numsum is part of of the num-utils package, which is available in some Linux distros and can also be downloaded at http://suso.suso.org/xulu/Num-utils. It contains about 10 different programs for dealing with numbers from the command line. Obviously you can do a lot of things that the num-utils programs do in awk, sed, bash, perl scripts, but num-utils are there so that you don't have to remember the syntax for more complex operations and can just think: compute the sum, average, boundary numbers, etc.

Get AWS temporary credentials ready to export based on a MFA virtual appliance
You might want to secure your AWS operations requiring to use a MFA token. But then to use API or tools, you need to pass credentials generated with a MFA token. This commands asks you for the MFA code and retrieves these credentials using AWS Cli. To print the exports, you can use: `awk '{ print "export AWS_ACCESS_KEY_ID=\"" $1 "\"\n" "export AWS_SECRET_ACCESS_KEY=\"" $2 "\"\n" "export AWS_SESSION_TOKEN=\"" $3 "\"" }'` You must adapt the command line to include: * $MFA_IDis ARN of the virtual MFA or serial number of the physical one * TTL for the credentials

Redirect incoming traffic to SSH, from a port of your choosing
Stuck behind a restrictive firewall at work, but really jonesing to putty home to your linux box for some colossal cave? Goodness knows I was...but the firewall at work blocked all outbound connections except for ports 80 and 443. (Those were wide open for outbound connections.) So now I putty over port 443 and have my linux box redirect it to port 22 (the SSH port) before it routes it internally. So, my specific command would be: $iptables -t nat -A PREROUTING -p tcp --dport 443 -j REDIRECT --to-ports 22 Note that I use -A to append this command to the end of the chain. You could replace that with -I to insert it at the beginning (or at a specific rulenum). My linux box is running slackware, with a kernel from circa 2001. Hopefully the mechanics of iptables haven't changed since then. The command is untested under any other distros or less outdated kernels. Of course, the command should be easy enough to adapt to whatever service on your linux box you're trying to reach by changing the numbers (and possibly changing tcp to udp, or whatever). Between putty and psftp, however, I'm good to go for hours of time-killing.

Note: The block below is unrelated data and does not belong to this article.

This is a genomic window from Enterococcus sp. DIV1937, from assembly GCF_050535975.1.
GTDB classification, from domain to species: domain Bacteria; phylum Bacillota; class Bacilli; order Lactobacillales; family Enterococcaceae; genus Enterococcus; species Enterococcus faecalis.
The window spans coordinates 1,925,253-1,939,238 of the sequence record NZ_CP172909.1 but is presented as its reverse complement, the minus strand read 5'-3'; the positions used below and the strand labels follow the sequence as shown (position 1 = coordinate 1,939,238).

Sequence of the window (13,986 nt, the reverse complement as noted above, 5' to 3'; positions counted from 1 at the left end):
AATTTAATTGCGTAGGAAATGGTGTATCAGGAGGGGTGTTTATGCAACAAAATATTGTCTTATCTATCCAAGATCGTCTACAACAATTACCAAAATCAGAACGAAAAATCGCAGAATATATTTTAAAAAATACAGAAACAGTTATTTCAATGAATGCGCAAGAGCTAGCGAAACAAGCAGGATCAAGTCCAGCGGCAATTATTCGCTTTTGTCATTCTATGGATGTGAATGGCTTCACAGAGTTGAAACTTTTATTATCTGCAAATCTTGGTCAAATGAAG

modify a file in place with perl
changes THIS to THAT in all files matching fileglob* without using secondary files

vi show line numbers
you don't have to spell out numbers, you can just use nu


Stay in the loop…

Follow the Tweets.

Every new command is wrapped in a tweet and posted to Twitter. Following the stream is a great way of staying abreast of the latest commands. For the more discerning, there are Twitter accounts for commands that get a minimum of 3 and 10 votes - that way only the great commands get tweeted.

» http://twitter.com/commandlinefu
» http://twitter.com/commandlinefu3
» http://twitter.com/commandlinefu10

Subscribe to the feeds.

Use your favourite RSS aggregator to stay in touch with the latest commands. There are feeds mirroring the 3 Twitter streams as well as for virtually every other subset (users, tags, functions,…):

Subscribe to the feed for: